• thank you for this - you make alot of sense brain injuries are so personal but I wish I had addressed my obvious cognitive deficits and embraced them 10years ago..but I guess better late than never although I feel more and more misunderstood the older I get and the sleep deprivation is definitely not helping..but I am so lucky to be alive as I only had a 2% chance so I guess onwards and upwards is the way ahead..take care and glad you are off the depression medication luckily I have managed, on good advice, to stay clear of this for precisely the reasons you give...

  • Hello everyone,

    We have developed some information about this on our website at: headway.org.uk/hormonal-imb...

    This should give a good overview of the problem.

    AnthonyM - thank you for posting this, it highlights an important possible complication of brain injury.

    Best wishes,


  • Superb information, it's good to see Headway campaigning for recognition of these little-known about conditions.

  • Some important information that you or your doctor may not be aware of.

    Study -> Marta Bondanelli et al. (2005)

    "PTHP [post-traumatic hypopituitarism] is observed in about 40% of patients with a history of TBI, presenting as an isolated deficiency in most cases, and more rarely as complete pituitary failure."

    "Severity of TBI seems to be an important risk factor for developing PTHP; however, PTHP can also manifest after mild TBI."

    "Over the last few years, 5 major studies on PTHP have been published, on a total of 344 patients (258 males, 86 females, M:F = 3) who had suffered TBI at some time between 1 month and 23 years preceding the studies. The prevalence of hypopituitarism was 42.7%, ranging from 28 to 68.5% in the different series evaluating patients who recovered from the acute phase post-TBI."


    "Traumatic brain injury accounts for approximately 10% of patients attending the accident and emergency department and occurs in about 200-450 people per 100,000 of the population. Head injuries vary in severity and can have a number of consequences beyond the initial accident. These involve problems with cognition, seizures, gastrointestinal, cardiovascular, and musculoskeletal problems and also neuroendocrine dysfunction. ‘Neuroendocrine’ means problems with the endocrine (or hormone) system that originate from the brain " possibly the Pituitary gland or Hypothalamus.

    Neuroendocrine problems are mainly due to pituitary dysfunction. These can be due to alteration in the acute phase (first few hours and days), with temporary changes in blood hormone levels. These early changes usually correct with time and post injury medical management. There is also evidence that long-term neuroendocrine dysfunction resulting from permanent damage at pituitary or hypothalamic level can occur during a traumatic brain injury.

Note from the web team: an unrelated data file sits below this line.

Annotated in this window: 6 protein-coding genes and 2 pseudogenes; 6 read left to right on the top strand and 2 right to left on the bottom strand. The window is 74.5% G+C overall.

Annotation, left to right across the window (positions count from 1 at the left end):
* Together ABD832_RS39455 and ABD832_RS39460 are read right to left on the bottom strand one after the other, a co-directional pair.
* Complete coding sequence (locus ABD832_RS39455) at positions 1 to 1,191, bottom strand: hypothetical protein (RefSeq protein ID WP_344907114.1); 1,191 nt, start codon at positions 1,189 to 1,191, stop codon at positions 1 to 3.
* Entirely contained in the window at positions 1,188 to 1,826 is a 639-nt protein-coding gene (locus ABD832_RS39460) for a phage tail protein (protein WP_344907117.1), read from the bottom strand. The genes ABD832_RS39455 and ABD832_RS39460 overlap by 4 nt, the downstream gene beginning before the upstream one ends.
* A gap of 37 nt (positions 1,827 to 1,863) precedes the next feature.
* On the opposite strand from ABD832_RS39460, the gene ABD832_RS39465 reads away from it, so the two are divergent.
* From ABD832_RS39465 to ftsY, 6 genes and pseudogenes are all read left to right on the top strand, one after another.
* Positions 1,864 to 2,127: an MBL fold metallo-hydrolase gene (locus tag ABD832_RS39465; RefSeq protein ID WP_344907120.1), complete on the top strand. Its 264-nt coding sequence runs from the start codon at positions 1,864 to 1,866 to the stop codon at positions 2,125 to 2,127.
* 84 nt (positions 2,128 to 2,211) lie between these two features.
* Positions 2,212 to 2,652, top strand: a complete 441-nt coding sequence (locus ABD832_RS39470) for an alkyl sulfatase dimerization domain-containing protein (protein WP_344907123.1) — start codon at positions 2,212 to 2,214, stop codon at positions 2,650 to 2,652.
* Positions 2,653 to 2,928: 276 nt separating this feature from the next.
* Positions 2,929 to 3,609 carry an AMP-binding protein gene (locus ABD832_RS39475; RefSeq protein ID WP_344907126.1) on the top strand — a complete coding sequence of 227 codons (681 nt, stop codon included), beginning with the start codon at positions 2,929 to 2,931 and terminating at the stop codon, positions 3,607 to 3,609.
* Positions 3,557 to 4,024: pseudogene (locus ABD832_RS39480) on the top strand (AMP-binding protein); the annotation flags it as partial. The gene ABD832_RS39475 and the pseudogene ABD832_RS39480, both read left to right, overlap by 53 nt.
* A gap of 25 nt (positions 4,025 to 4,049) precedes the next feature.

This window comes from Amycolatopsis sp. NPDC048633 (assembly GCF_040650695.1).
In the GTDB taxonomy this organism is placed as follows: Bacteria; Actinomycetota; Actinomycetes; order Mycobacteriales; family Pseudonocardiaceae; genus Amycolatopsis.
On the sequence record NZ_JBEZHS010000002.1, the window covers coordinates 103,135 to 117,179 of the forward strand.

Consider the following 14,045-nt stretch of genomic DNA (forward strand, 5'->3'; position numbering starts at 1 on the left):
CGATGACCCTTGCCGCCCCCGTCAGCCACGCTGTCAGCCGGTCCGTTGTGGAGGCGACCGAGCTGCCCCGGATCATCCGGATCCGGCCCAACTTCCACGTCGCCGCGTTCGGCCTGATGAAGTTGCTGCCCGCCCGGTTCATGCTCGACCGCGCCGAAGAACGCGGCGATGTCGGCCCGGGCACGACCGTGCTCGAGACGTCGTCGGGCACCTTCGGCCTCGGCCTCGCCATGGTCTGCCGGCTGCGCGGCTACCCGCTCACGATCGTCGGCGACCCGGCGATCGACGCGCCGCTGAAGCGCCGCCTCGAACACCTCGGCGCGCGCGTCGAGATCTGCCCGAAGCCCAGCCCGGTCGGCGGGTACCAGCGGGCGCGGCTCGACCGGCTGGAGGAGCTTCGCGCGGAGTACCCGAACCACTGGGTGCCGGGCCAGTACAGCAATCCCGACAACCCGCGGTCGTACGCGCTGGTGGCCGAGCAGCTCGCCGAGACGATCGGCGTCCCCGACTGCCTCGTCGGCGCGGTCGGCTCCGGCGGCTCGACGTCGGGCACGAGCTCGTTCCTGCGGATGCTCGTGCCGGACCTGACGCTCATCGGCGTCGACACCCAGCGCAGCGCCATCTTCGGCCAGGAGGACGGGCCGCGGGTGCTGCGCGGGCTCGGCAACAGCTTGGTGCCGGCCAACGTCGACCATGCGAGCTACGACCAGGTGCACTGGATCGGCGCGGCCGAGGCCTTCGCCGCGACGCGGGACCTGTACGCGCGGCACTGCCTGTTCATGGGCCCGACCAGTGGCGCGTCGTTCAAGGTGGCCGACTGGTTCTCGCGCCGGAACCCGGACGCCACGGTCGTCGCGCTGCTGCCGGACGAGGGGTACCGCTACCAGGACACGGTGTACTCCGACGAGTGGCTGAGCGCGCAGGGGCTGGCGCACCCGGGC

A number of trials worldwide have looked at this issue and there is no clear consensus in the medical literature how common pituitary or hypothalamic dysfunction occurs, in patients following traumatic brain injury. It is observed, that it is more common in severe traumatic brain injury.

    As traumatic brain injury is common, but pituitary dysfunction following this is a rare but serious consequence, we would advise that you contact your GP if you have any concerns and experience some of the following symptoms:

    mild headaches, feeling sick, problems concentrating, poor memory, irritability, tiredness, problems sleeping, lack of appetite, sexual and fertility difficulties, depression, an increased thirst and excessive urinating.

    Your GP may consider referral to an Endocrinologist if appropriate."


  • I heard about this from a doctor yesterday. Ive never been able to go the full way when having sex since my injury and ive had girls think i didnt really fancy them. This is labido. Im always tired too.

    How do i find out more about this?

  • It's refreshing to see honesty on these forums, it is a health site afterall and i'm sure others have issues they're afraid to talk about. If I was you i'd see your GP/neurologist and see if you can get referred to an endocrinologist. Be prepared to fight because they're always reluctant with things that aren't standard practice.

  • I have just found this and this may suggest what I have been asking for a couple of weeks are my thyroid problems related to my aneurysm. My pituitary levels have fluctuated greatly over the last 18 years and I have been trying to find out if they are related. I have an endocrine appointment at the end of the week so I am definitely going to ask now.

  • I have just found this and this may suggest what I have been asking for a couple of weeks are my thyroid problems related to my aneurysm. My pituitary levels have fluctuated greatly over the last 18 years and I have been trying to find out if they are related. I have an endocrine appointment at the end of the week so I am definitely going to ask now.

  • I have just found this and this may suggest what I have been asking for a couple of weeks are my thyroid problems related to my aneurysm. My pituitary levels have fluctuated greatly over the last 18 years and I have been trying to find out if they are related. I have an endocrine appointment at the end of the week so I am definitely going to ask now.